The price of cobalt, required in electric vehicle batteries, has reached record highs.
By Jeff Sanford
Toronto, Ontario -- March 27, 2018 -- In this week's Tuesday Ticker, the boom in EV-related metals and a Canadian dealership group tests U.S. waters.
Markets continued to sell off last week. Trump’s revolving door of White House officials seems to have rattled markets. The Dow Jones average dipped into the 23,500 range on Friday, down from the record high of about 26,600 in the last week of January 2017. Economists worry a trade war between the U.S. and China would have a huge negative effect on global growth. Businesses would put off decisions around spending and investment. Managers will take a wait-and-see attitude if they think the nature of the global trade system is going to undergo serious change. 
If sales of electric vehicles take off much more cobalt will be needed to manufacture huge numbers of lithium-ion batteries. According to media reports, a Russian billionaire has been buying the metal directly from mining companies and has been putting it in warehouses in Switzerland. The company holding the store is known as Cobalt 27 Capital Corp. It has almost 3,000 tons of the stuff. The price of cobalt has jumped from $21,750 a ton in February 2016 to a new record of $84,250 in early March. The company is effectively controlled by a Russian coal and steel magnate. 
Could AutoCanada replicate the success of Boyd? The publicly-traded dealership group this past week announced it has made its first foray into the U.S. market with the purchase of an Illinois-based dealership group. 
Boyd has had fantastic success consolidating U.S.-based collision repair shops. Not many securities have a steady and positive stock price growth like Boyd now does. No wonder the units are getting more attention from investors. Could AutoCanada be on the verge of attempting a similar roll-up of U.S.-based dealerships? Why not?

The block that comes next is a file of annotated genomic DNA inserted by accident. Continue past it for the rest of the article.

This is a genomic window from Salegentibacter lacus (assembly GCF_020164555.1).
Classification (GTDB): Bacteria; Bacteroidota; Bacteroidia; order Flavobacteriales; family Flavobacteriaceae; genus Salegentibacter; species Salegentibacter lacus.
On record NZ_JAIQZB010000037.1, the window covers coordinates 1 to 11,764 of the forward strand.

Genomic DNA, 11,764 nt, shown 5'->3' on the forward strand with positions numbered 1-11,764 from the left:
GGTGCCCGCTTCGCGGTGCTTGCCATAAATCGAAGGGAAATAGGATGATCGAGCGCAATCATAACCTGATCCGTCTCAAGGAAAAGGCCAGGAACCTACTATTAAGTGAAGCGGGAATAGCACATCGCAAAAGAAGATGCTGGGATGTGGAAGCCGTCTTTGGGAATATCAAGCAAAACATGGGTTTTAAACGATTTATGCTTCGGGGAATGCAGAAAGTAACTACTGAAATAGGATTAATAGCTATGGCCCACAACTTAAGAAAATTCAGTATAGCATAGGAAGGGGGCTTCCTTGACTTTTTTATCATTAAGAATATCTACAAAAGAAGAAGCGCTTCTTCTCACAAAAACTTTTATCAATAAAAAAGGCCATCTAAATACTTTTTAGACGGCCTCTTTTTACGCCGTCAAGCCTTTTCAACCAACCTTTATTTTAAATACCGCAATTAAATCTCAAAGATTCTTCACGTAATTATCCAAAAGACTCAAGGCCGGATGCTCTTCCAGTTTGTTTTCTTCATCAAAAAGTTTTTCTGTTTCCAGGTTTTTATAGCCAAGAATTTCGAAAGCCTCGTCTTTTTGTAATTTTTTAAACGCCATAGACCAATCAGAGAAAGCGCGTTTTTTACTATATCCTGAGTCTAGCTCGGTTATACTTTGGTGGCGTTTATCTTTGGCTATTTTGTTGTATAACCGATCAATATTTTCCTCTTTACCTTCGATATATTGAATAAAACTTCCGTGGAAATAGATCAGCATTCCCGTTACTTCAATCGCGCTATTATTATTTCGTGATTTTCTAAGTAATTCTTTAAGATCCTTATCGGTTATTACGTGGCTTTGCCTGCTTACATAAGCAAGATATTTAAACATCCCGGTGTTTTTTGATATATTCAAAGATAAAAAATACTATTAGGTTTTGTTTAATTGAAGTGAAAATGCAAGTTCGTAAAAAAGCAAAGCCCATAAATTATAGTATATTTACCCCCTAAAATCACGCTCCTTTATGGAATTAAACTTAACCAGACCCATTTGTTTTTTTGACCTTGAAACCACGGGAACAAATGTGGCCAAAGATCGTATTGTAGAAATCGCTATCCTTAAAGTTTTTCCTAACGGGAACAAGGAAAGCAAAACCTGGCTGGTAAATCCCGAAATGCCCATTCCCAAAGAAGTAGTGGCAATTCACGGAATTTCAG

This week the company laid out $110 million to purchase of the Grossinger Auto Group in Illinois. This is the first acquisition for AutoCanada south of the border. The deal includes stores that AutoCanada would not be permitted to own in Canada. Ford, Honda and Toyota have banned publicly traded dealership groups like AutoCanada from buying up the stores. But these deals are allowed in the U.S., as well as most other nations. 
The deal diversifies the company by geography and brand. The 54 franchised dealerships under the AutoCanada umbrella processed approximately 870,000 service and collision orders in over 999 service bays in 2017, bringing in over $3 billion in revenue. 
Also this past week, AutoCanada announced it had signed a new credit agreement that will give it access to a maximum $1.08 billion. Of this, $350 million for acquisitions and capital expenditures. The new facility is led by Scotiabank but involves CIBC, RBC, HSBC and ATB and replaces a previous $550 million credit agreement. "This new credit facility will provide AutoCanada with the flexibility to continue to grow and acquire dealerships, finance our business and maintain a prudent approach to leverage. We thank all of our lending partners for their support in completing the syndication and their continued vote of confidence in our success," said Chris Burrows, senior vice-president and chief financial officer, in a press release. 
Could AutoCanada be the next Boyd? We’ll see. 


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